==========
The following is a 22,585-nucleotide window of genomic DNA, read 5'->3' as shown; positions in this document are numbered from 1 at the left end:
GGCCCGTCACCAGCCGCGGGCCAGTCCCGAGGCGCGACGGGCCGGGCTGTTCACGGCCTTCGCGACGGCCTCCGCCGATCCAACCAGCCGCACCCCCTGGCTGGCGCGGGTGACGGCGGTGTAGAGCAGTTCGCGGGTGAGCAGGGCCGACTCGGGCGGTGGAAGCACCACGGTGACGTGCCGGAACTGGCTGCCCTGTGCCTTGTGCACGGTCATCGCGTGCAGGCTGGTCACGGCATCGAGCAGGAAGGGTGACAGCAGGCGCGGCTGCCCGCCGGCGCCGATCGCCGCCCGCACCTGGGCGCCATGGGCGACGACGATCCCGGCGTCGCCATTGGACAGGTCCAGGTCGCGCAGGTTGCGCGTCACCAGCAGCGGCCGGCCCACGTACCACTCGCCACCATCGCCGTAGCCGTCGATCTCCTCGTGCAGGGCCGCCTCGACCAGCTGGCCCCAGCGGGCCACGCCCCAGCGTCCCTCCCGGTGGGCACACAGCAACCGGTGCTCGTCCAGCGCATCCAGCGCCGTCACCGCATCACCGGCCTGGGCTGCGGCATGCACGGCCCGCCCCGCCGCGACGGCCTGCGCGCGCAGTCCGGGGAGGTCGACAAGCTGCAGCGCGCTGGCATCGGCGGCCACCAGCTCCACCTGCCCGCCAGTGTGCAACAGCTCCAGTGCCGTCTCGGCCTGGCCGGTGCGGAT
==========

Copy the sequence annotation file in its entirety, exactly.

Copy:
The following is a 22,585-nucleotide window of genomic DNA, read 5'->3' as shown; positions in this document are numbered from 1 at the left end:
GGCCCGTCACCAGCCGCGGGCCAGTCCCGAGGCGCGACGGGCCGGGCTGTTCACGGCCTTCGCGACGGCCTCCGCCGATCCAACCAGCCGCACCCCCTGGCTGGCGCGGGTGACGGCGGTGTAGAGCAGTTCGCGGGTGAGCAGGGCCGACTCGGGCGGTGGAAGCACCACGGTGACGTGCCGGAACTGGCTGCCCTGTGCCTTGTGCACGGTCATCGCGTGCAGGCTGGTCACGGCATCGAGCAGGAAGGGTGACAGCAGGCGCGGCTGCCCGCCGGCGCCGATCGCCGCCCGCACCTGGGCGCCATGGGCGACGACGATCCCGGCGTCGCCATTGGACAGGTCCAGGTCGCGCAGGTTGCGCGTCACCAGCAGCGGCCGGCCCACGTACCACTCGCCACCATCGCCGTAGCCGTCGATCTCCTCGTGCAGGGCCGCCTCGACCAGCTGGCCCCAGCGGGCCACGCCCCAGCGTCCCTCCCGGTGGGCACACAGCAACCGGTGCTCGTCCAGCGCATCCAGCGCCGTCACCGCATCACCGGCCTGGGCTGCGGCATGCACGGCCCGCCCCGCCGCGACGGCCTGCGCGCGCAGTCCGGGGAGGTCGACAAGCTGCAGCGCGCTGGCATCGGCGGCCACCAGCTCCACCTGCCCGCCAGTGTGCAACAGCTCCAGTGCCGTCTCGGCCTGGCCGGTGCGGAT